The oil industry hype machine
Buzz is building around a deposit of oil in Texas that some in the oil industry say is the largest deposit in the world. It's no surprise then that the industry is trotting out the America-as-the-new-Saudi-Arabia theme once again, Cobb writes, a theme that many have shown to be pure bunkum.
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Many investors in such deals are not particularly sophisticated about oil and gas investments and so the hype works. The money flows in, the wells get drilled, and then the oil and/or natural gas flows or it doesn't. Or it flows, but not enough to justify producing it. Or it flows and is produced at a loss in order to get back at least some money.Skip to next paragraph
Kurt Cobb is the author of the peak-oil-themed thriller, 'Prelude,' and a columnist for the Paris-based science news site Scitizen. He is a founding member of the Association for the Study of Peak Oil and Gas—USA, and he serves on the board of the Arthur Morgan Institute for Community Solutions. For more of his Resource Insights posts, click here.
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Let's see what's already happening at Spraberry/Wolfcamp. First, we have the claim that Spraberry/Wolfcamp has 50 billion boe. For the uninitiated, boe is short for "barrels of oil equivalent." So, it's a mixture of oil and natural gas, but we are not made privy to how much of each is supposedly there. (About 6,000 cubic feet of natural gas contain the same amount of energy as a barrel of oil.) It's an important distinction since North American natural gas prices are so low that few operators are making any money from gas. Any emphasis on natural gas production in Spraberry/Wolfcamp should make investors skeptical about the profitability of selling more natural gas into an already glutted market.
Second, this number is labeled as "recoverable reserves" when it ought to be labelled "technically recoverable resources" which are based on very sketchy data that are continuously revised as drilling proceeds. And, just because something is technically recoverable doesn't mean it is economicallyrecoverable.
What will ultimately be economical to extract will actually be only a tiny fraction of what is technically recoverable. And, in any case, we should remember that previous large estimates of technically recoverable resources in America's shale gas fields were later rather dramatically downgraded. Furthermore, neither technically nor economically recoverable resources represent "reserves" which are, of course, only that very small fraction of resources which can be produced profitably from known--that is, drilled--fields using existing technology at today's prices.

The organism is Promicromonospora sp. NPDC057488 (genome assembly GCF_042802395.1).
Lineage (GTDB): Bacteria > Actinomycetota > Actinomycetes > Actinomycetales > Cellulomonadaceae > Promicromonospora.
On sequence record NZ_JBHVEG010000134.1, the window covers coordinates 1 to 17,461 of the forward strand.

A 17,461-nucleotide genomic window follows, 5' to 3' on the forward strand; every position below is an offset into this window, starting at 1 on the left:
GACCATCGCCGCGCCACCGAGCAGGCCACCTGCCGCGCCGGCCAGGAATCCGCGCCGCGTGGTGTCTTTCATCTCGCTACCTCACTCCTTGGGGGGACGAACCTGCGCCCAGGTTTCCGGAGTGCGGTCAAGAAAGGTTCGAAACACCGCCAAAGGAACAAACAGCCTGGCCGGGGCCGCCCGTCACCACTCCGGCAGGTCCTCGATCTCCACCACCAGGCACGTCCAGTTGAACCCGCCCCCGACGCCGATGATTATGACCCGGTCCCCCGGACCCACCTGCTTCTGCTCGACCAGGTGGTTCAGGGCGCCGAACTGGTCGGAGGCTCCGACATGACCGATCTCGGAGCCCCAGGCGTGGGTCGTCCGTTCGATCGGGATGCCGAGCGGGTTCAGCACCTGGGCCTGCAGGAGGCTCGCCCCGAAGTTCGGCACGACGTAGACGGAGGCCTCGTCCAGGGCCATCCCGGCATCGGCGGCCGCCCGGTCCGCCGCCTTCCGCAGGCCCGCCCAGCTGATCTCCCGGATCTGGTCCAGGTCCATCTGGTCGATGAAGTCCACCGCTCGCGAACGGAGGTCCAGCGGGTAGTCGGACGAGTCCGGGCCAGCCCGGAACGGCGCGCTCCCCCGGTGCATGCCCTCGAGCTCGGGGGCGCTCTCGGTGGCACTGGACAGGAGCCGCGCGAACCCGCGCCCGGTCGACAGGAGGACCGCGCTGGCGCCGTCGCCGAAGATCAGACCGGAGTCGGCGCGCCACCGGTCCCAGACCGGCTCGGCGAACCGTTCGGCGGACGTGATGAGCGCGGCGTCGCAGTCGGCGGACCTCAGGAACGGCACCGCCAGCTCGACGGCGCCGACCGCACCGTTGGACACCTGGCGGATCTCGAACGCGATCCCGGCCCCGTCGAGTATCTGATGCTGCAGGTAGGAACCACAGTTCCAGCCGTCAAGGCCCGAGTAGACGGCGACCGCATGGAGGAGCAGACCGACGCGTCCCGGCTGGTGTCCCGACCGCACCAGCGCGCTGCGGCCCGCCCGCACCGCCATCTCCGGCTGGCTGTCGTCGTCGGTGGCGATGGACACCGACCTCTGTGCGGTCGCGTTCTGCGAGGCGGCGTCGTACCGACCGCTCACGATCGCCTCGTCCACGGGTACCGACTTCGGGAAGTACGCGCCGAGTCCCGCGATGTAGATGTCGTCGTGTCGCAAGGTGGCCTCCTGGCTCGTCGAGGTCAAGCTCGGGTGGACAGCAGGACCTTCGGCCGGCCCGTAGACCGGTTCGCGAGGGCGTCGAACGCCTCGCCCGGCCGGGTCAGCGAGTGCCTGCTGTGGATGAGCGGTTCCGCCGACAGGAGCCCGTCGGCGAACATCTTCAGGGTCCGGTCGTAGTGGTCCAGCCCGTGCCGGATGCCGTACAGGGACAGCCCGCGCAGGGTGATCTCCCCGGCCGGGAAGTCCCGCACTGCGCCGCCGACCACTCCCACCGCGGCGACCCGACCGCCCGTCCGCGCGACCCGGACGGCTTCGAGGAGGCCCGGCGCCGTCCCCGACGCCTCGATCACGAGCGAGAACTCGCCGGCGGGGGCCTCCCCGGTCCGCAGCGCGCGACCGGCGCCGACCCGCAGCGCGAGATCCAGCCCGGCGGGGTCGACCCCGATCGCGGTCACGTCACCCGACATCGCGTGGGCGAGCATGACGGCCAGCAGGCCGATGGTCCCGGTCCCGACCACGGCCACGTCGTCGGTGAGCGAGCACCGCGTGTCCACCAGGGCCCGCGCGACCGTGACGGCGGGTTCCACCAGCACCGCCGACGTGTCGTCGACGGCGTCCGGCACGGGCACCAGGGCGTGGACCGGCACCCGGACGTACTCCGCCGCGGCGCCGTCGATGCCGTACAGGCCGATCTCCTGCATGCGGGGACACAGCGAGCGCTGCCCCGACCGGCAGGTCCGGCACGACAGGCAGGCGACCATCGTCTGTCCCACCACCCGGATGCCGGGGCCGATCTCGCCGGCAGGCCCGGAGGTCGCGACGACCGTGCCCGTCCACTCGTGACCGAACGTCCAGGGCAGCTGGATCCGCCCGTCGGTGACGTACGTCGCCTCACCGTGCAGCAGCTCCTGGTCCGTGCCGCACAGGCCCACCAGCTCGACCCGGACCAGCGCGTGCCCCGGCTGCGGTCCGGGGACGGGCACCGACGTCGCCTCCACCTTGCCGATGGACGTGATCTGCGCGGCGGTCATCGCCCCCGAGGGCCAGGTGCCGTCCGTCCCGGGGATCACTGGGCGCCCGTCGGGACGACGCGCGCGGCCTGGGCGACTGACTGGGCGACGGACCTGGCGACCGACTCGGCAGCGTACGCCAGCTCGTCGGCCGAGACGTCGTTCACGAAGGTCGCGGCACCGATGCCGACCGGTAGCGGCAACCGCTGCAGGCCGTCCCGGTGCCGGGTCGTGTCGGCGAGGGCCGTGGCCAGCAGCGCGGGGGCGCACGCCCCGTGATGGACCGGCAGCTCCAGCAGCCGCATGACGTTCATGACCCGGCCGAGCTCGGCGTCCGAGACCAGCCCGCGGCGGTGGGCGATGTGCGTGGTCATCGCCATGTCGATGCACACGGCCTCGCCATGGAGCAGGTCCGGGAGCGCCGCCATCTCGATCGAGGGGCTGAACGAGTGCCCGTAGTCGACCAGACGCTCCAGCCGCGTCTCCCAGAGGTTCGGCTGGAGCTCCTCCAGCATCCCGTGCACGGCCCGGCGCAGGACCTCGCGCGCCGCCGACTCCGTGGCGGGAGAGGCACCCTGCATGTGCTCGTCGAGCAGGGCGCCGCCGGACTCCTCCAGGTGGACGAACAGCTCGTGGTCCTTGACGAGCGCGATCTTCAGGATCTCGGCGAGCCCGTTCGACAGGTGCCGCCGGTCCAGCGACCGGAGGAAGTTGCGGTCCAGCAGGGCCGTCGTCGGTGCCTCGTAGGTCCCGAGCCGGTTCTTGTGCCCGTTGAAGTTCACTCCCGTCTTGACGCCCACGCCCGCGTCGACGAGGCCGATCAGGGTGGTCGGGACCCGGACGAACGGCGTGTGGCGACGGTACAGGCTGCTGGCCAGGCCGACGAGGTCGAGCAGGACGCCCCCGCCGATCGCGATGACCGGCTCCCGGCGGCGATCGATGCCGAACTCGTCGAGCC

Third, one has to ask why Pioneer Natural Resources, one of the largest holders of drilling rights in the Spraberry/Wolfcamp deposit and the chief cheerleader for its exploitation, would almost immediately sell 40 percent of the company's stake to a foreign investor.
There are many reasons to sell a stake such as raising money for new ventures. But, Pioneer is telling the public that this deposit may be the largest in the world. Does the company really expect to do better than that with the money it received from the sale of a large portion of its interest? Or does the sale tell us that the company doesn't have as much faith in Spraberry/Wolfcamp as its pronouncements seem to indicate? Furthermore, this outside investor will also shoulder 75 percent of the "drilling and facilities costs" as part of the deal. Alas, the problem of finding money to drill the actual wells has in this case simultaneously been solved with other people's money.
The last time foreign investors came rushing into U.S. oil and gas deals was at the tail end of the shale gas boom, and they subsequently got clobbered. It has often been an indication that a boom is ending when foreigners flock to a particular American investment theme since foreigners are usually the last ones in.
This may have to do with the fact that even in the age of instantaneous electronic communication, it is still difficult to get a read on what is happening an ocean away until something has become a fairly big story in the media. (And, so it's no surprise that companies like to talk to reporters in highly optimistic tones as they seek outside investors.)
What ought to worry these late-to-the-party investors is the fate of those who invested not only in shale gas, but also in certain tight oil plays. (Tight oil is often mistakenly called shale oil which actually refers to oil made from oil shale, but that's a different story). Investors believe oil should be a better investment than natural gas since world rather than regional markets dictate the price, and that price continues hover near all-time highs based on the average daily price over the last three years. There is something to this logic unless the amount one is able to extract is small. And, that's what is happening to investors in the Colorado and Ohio tight oil deposits who thought they were in for a bonanza. Both regions were heavily touted, and both turned out to be huge disappointments.